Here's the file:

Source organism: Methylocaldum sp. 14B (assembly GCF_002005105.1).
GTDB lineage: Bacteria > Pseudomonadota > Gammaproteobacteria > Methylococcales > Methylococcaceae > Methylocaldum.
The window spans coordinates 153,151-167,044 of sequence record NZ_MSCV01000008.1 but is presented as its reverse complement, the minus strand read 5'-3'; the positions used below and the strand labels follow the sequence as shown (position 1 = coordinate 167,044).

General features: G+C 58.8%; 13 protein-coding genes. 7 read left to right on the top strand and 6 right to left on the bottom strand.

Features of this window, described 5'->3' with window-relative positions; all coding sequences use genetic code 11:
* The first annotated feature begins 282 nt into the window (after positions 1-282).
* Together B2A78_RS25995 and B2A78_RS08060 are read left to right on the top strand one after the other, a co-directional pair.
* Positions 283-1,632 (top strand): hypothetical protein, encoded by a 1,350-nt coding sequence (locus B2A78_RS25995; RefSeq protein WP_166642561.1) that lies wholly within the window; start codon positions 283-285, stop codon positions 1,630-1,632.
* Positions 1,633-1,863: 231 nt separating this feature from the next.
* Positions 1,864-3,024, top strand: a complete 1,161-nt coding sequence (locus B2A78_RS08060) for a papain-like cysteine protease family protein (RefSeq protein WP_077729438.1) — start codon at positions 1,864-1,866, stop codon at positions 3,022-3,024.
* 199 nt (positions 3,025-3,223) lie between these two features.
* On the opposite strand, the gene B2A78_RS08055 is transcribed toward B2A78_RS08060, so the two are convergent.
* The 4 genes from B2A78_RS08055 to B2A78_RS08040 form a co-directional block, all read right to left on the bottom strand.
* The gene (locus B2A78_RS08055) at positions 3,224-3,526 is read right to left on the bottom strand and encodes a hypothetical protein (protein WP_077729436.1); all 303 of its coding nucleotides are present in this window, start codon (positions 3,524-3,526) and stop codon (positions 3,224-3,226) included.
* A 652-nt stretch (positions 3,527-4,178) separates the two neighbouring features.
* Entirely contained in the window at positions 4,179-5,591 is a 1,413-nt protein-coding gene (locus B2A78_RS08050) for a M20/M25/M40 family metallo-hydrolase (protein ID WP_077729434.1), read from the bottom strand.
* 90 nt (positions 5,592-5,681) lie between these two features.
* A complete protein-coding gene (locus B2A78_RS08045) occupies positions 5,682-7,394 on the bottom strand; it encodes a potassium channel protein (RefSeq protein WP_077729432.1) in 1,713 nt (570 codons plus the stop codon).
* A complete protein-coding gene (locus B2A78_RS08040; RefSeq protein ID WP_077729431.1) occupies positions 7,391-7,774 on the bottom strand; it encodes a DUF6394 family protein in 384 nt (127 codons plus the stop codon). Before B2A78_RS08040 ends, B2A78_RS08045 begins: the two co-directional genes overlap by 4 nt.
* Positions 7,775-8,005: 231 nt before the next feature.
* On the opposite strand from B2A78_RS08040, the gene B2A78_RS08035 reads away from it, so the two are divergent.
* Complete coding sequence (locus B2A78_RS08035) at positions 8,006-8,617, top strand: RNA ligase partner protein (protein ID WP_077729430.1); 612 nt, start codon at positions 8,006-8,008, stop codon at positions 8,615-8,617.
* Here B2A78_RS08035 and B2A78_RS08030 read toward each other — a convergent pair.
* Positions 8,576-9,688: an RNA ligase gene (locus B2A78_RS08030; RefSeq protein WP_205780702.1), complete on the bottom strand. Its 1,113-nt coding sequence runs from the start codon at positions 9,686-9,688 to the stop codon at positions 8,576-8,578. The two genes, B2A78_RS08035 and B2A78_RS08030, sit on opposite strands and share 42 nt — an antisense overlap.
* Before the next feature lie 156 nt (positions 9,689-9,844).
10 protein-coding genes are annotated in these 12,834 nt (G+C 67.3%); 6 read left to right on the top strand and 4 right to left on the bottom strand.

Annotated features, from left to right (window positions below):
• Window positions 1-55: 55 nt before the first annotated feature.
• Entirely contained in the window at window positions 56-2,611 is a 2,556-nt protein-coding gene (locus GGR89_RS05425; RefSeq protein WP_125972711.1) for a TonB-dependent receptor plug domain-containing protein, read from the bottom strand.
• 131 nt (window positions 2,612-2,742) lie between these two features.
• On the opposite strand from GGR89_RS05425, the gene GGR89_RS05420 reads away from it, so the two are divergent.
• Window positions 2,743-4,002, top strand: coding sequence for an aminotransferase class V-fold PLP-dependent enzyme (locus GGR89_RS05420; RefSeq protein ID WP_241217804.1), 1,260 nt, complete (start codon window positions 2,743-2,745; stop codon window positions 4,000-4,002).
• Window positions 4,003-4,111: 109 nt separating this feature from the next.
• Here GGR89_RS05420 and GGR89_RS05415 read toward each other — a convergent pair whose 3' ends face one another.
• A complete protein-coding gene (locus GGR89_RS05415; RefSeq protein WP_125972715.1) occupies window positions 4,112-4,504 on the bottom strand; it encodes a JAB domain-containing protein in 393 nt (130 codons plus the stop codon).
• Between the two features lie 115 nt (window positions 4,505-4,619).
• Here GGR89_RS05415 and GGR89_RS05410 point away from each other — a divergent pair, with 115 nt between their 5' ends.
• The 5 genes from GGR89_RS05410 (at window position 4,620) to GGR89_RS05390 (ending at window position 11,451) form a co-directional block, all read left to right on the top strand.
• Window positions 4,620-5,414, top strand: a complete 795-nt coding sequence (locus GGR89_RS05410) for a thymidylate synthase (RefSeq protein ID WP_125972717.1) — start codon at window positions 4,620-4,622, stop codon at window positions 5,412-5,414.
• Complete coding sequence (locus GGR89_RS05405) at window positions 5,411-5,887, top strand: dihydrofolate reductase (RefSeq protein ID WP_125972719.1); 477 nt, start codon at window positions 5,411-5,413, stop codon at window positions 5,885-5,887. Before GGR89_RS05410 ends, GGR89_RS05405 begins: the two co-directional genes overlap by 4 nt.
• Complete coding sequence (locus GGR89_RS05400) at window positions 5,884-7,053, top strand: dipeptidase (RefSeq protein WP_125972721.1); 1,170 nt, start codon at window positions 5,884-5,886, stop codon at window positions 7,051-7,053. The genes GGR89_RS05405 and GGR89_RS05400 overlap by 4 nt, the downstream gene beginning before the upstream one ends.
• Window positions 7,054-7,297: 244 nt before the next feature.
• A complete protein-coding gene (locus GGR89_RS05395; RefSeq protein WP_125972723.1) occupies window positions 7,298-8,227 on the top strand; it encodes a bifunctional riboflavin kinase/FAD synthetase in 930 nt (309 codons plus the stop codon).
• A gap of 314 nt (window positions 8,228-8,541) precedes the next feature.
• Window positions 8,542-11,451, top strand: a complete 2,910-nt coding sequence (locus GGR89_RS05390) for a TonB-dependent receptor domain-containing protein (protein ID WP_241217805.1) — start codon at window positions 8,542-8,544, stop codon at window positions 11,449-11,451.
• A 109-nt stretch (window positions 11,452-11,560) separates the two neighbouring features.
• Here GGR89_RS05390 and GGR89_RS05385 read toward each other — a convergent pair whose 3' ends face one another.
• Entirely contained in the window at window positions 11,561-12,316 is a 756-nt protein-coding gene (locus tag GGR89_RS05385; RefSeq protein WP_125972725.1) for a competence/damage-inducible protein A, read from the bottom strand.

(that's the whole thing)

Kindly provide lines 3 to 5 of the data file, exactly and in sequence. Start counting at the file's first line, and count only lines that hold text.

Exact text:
The window spans coordinates 153,151-167,044 of sequence record NZ_MSCV01000008.1 but is presented as its reverse complement, the minus strand read 5'-3'; the positions used below and the strand labels follow the sequence as shown (position 1 = coordinate 167,044).

General features: G+C 58.8%; 13 protein-coding genes. 7 read left to right on the top strand and 6 right to left on the bottom strand.

Features of this window, described 5'->3' with window-relative positions; all coding sequences use genetic code 11: